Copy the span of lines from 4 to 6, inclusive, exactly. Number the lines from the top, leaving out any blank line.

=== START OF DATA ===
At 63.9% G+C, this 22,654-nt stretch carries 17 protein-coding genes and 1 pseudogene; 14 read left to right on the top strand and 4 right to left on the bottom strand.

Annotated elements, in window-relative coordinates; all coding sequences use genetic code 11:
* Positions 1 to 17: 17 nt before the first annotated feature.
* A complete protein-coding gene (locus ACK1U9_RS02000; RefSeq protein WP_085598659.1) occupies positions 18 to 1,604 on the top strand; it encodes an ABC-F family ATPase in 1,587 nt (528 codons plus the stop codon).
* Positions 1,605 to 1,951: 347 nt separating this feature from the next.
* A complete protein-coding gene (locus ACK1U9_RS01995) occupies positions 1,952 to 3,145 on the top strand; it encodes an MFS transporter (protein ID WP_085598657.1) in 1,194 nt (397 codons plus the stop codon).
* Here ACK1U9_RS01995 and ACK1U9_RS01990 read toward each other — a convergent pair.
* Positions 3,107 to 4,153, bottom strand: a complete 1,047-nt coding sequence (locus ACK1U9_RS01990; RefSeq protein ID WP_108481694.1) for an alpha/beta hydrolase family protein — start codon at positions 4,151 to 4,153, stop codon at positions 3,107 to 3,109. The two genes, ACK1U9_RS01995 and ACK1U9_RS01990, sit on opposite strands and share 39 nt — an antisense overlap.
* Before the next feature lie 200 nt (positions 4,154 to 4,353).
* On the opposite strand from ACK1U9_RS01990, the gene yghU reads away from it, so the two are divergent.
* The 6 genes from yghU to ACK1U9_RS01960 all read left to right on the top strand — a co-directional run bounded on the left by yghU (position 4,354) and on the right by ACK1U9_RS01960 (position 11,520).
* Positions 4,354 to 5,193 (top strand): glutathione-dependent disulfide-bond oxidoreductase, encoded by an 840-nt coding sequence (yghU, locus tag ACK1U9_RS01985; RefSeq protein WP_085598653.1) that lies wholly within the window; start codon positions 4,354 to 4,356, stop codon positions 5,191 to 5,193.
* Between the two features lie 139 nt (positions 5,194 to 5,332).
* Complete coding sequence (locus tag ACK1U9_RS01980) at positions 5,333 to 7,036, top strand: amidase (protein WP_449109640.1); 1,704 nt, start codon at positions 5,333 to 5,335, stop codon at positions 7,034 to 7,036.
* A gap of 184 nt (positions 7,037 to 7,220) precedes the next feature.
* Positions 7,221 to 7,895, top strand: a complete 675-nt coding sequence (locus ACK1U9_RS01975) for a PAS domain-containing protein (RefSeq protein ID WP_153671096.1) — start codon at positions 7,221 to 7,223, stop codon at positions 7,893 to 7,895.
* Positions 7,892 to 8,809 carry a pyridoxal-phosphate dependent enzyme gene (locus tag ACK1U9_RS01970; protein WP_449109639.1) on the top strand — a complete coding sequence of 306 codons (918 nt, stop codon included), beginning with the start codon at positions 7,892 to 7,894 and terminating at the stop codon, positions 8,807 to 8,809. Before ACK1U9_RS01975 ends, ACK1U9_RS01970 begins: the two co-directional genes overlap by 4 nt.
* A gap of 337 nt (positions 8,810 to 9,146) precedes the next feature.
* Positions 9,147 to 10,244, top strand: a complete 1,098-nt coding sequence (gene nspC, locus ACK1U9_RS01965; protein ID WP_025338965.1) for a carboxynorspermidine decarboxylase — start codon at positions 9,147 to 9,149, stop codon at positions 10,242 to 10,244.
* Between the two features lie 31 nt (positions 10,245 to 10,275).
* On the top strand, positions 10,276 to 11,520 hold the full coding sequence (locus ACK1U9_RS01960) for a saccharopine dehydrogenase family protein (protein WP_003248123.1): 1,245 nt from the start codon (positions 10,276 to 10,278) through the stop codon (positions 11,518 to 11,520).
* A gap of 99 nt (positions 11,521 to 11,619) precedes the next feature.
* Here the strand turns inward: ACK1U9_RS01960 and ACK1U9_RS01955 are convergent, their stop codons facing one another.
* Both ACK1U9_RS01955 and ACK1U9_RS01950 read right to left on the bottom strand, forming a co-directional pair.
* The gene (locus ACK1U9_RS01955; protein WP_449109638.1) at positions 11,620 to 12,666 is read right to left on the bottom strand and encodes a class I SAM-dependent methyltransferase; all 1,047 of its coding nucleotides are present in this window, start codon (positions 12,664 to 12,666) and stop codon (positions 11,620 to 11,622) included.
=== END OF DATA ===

* A complete protein-coding gene (locus ACK1U9_RS02000; RefSeq protein WP_085598659.1) occupies positions 18 to 1,604 on the top strand; it encodes an ABC-F family ATPase in 1,587 nt (528 codons plus the stop codon).
* Positions 1,605 to 1,951: 347 nt separating this feature from the next.
* A complete protein-coding gene (locus ACK1U9_RS01995) occupies positions 1,952 to 3,145 on the top strand; it encodes an MFS transporter (protein ID WP_085598657.1) in 1,194 nt (397 codons plus the stop codon).